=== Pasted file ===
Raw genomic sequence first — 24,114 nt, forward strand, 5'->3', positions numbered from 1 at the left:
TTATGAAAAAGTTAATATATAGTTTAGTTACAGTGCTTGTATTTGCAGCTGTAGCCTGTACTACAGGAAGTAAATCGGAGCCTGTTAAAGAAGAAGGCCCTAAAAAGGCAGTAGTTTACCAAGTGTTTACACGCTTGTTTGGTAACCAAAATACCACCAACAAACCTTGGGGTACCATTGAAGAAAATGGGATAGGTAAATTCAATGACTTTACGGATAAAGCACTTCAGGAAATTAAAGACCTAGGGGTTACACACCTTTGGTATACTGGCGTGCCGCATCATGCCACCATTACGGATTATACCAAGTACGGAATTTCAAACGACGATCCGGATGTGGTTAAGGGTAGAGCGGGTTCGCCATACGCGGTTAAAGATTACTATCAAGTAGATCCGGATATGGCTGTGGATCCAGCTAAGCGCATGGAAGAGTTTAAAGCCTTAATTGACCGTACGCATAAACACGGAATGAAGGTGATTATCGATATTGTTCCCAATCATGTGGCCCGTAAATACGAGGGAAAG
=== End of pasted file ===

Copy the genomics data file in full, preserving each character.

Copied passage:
Raw genomic sequence first — 24,114 nt, forward strand, 5'->3', positions numbered from 1 at the left:
TTATGAAAAAGTTAATATATAGTTTAGTTACAGTGCTTGTATTTGCAGCTGTAGCCTGTACTACAGGAAGTAAATCGGAGCCTGTTAAAGAAGAAGGCCCTAAAAAGGCAGTAGTTTACCAAGTGTTTACACGCTTGTTTGGTAACCAAAATACCACCAACAAACCTTGGGGTACCATTGAAGAAAATGGGATAGGTAAATTCAATGACTTTACGGATAAAGCACTTCAGGAAATTAAAGACCTAGGGGTTACACACCTTTGGTATACTGGCGTGCCGCATCATGCCACCATTACGGATTATACCAAGTACGGAATTTCAAACGACGATCCGGATGTGGTTAAGGGTAGAGCGGGTTCGCCATACGCGGTTAAAGATTACTATCAAGTAGATCCGGATATGGCTGTGGATCCAGCTAAGCGCATGGAAGAGTTTAAAGCCTTAATTGACCGTACGCATAAACACGGAATGAAGGTGATTATCGATATTGTTCCCAATCATGTGGCCCGTAAATACGAGGGAAAG